30 years on, the terrain is very different. It is a sign of how the gay issue has become an issue, that the government cannot even concede as much to transgenders today as they did in the 1970s. Someone somewhere would raise difficult questions about how they treat gays and lesbians compared to the legal provisions they have made for transgenders. At the same time, the religious extremists (inspired by the Christian fundamentalists of the USA) might rain fire and brimstone on the ministers for being kind to non-heterosexuals. In this age, spotlighting sex-change would be a pro-queer position, not a pro-heterosexual one. In view of such risk, perhaps the government felt they couldn't highlight the re-opened SRS Clinic nor really support this branch of surgery.
Yet, Singapore is trying hard to be a leader in medical services. It has identified this as one of the ways for Singapore to stay economically ahead of the curve as our manufacturing sector succumbs to the Chinese juggernaut.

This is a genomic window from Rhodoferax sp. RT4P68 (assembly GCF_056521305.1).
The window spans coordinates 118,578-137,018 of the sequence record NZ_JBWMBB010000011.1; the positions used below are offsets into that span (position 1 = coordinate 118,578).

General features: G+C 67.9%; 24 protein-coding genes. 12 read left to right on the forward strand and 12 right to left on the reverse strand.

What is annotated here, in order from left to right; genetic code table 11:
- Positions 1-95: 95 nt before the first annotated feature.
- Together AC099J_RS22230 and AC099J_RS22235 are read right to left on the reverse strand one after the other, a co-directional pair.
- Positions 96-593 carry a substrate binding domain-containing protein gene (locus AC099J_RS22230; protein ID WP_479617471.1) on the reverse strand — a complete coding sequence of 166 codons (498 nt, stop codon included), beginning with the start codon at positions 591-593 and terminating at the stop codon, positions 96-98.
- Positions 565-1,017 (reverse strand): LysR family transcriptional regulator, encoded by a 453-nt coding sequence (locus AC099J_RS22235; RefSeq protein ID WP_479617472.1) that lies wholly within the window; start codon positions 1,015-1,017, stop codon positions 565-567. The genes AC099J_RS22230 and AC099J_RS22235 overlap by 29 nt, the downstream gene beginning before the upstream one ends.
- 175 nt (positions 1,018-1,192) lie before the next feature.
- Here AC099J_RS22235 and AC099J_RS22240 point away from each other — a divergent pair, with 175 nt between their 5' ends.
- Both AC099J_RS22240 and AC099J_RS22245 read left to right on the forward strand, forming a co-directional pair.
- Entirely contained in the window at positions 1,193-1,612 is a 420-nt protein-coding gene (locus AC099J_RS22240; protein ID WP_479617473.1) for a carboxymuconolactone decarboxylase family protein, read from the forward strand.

In two articles on 11 July 2005, the Straits Times reported that the half-empty Kandang Kerbau hospital (KKH), formerly a maternity hospital, is being revamped to cater to "women's needs", including cosmetic surgery.
KKH is now a third empty most of the time. And this is despite the fact that it is using only about 740 of its 900 beds, the rest having been mothballed since those new wards were built.
Quoting from the Straits Times,11 July 2005,
Is sex reconstruction included under this ambitious plan? If so, why the coyness in not mentioning it? If not, why not?